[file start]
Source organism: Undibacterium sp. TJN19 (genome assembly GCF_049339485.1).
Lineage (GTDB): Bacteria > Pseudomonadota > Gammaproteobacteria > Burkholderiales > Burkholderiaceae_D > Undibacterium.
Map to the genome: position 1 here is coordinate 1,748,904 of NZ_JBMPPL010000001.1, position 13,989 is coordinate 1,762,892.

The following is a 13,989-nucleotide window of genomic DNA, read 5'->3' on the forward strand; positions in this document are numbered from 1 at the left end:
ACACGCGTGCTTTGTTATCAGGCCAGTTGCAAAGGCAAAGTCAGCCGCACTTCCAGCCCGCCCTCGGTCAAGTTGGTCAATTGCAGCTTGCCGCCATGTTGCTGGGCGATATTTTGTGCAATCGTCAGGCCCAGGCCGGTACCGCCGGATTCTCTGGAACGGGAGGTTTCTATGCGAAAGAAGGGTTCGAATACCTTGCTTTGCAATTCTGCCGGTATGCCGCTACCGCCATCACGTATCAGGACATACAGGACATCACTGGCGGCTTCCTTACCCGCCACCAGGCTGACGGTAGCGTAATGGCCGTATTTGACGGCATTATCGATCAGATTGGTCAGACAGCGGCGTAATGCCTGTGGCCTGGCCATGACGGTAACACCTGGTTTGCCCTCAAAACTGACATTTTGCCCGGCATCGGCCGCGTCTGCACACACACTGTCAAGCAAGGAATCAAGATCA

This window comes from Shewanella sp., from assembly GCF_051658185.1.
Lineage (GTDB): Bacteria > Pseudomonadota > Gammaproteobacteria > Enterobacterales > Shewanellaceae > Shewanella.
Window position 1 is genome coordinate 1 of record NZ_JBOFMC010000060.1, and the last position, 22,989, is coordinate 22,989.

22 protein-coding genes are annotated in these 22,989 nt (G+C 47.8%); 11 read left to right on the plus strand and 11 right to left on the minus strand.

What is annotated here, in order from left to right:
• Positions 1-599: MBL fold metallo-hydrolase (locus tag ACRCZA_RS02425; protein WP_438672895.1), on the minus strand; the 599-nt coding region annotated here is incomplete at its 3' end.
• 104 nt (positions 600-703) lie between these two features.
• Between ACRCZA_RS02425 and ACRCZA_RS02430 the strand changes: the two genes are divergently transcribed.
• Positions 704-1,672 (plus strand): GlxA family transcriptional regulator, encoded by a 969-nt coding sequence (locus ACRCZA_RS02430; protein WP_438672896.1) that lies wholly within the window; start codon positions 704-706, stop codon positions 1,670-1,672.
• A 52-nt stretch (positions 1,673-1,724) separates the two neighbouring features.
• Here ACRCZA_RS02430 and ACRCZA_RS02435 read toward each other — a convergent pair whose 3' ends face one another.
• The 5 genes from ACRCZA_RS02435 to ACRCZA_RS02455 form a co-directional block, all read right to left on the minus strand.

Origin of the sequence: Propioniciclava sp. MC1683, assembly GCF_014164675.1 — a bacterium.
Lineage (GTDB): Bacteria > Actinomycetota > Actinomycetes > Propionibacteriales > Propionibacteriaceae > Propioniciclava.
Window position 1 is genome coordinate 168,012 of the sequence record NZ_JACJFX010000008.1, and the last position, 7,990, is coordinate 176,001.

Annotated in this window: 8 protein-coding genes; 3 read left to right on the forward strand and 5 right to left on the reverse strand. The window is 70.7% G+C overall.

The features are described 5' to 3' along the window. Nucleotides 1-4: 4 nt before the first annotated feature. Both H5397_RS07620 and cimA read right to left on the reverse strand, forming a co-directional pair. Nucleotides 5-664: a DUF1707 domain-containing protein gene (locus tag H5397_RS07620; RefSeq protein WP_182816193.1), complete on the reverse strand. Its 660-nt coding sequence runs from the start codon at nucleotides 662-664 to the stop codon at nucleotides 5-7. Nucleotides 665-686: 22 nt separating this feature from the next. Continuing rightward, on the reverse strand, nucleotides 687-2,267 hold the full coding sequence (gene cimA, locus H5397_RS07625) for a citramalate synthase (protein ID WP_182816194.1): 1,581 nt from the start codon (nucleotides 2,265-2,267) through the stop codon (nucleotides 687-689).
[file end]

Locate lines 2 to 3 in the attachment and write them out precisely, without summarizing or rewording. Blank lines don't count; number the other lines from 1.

Lineage (GTDB): Bacteria > Pseudomonadota > Gammaproteobacteria > Burkholderiales > Burkholderiaceae_D > Undibacterium.
Map to the genome: position 1 here is coordinate 1,748,904 of NZ_JBMPPL010000001.1, position 13,989 is coordinate 1,762,892.